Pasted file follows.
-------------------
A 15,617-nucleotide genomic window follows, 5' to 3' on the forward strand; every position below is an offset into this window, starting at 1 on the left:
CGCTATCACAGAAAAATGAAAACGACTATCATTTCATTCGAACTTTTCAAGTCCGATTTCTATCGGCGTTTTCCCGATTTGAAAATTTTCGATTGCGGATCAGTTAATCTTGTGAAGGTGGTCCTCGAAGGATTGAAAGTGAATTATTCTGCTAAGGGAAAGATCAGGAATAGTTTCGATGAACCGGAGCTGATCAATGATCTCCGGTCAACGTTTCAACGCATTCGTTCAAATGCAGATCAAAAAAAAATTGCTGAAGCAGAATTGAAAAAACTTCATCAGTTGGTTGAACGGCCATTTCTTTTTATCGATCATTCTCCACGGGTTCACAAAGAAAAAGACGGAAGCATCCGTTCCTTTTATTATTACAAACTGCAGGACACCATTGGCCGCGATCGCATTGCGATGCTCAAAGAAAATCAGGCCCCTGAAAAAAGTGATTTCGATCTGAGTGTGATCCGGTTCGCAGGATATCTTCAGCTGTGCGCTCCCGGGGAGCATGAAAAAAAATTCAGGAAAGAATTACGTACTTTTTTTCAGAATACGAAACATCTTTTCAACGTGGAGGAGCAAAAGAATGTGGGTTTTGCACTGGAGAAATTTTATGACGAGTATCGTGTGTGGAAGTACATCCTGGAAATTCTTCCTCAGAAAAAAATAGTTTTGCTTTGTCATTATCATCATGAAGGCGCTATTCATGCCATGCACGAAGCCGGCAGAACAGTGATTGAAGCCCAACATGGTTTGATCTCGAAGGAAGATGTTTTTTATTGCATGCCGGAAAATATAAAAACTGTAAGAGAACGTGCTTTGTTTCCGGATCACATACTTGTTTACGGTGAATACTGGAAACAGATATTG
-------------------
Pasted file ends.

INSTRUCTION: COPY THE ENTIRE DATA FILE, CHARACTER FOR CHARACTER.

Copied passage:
A 15,617-nucleotide genomic window follows, 5' to 3' on the forward strand; every position below is an offset into this window, starting at 1 on the left:
CGCTATCACAGAAAAATGAAAACGACTATCATTTCATTCGAACTTTTCAAGTCCGATTTCTATCGGCGTTTTCCCGATTTGAAAATTTTCGATTGCGGATCAGTTAATCTTGTGAAGGTGGTCCTCGAAGGATTGAAAGTGAATTATTCTGCTAAGGGAAAGATCAGGAATAGTTTCGATGAACCGGAGCTGATCAATGATCTCCGGTCAACGTTTCAACGCATTCGTTCAAATGCAGATCAAAAAAAAATTGCTGAAGCAGAATTGAAAAAACTTCATCAGTTGGTTGAACGGCCATTTCTTTTTATCGATCATTCTCCACGGGTTCACAAAGAAAAAGACGGAAGCATCCGTTCCTTTTATTATTACAAACTGCAGGACACCATTGGCCGCGATCGCATTGCGATGCTCAAAGAAAATCAGGCCCCTGAAAAAAGTGATTTCGATCTGAGTGTGATCCGGTTCGCAGGATATCTTCAGCTGTGCGCTCCCGGGGAGCATGAAAAAAAATTCAGGAAAGAATTACGTACTTTTTTTCAGAATACGAAACATCTTTTCAACGTGGAGGAGCAAAAGAATGTGGGTTTTGCACTGGAGAAATTTTATGACGAGTATCGTGTGTGGAAGTACATCCTGGAAATTCTTCCTCAGAAAAAAATAGTTTTGCTTTGTCATTATCATCATGAAGGCGCTATTCATGCCATGCACGAAGCCGGCAGAACAGTGATTGAAGCCCAACATGGTTTGATCTCGAAGGAAGATGTTTTTTATTGCATGCCGGAAAATATAAAAACTGTAAGAGAACGTGCTTTGTTTCCGGATCACATACTTGTTTACGGTGAATACTGGAAACAGATATTG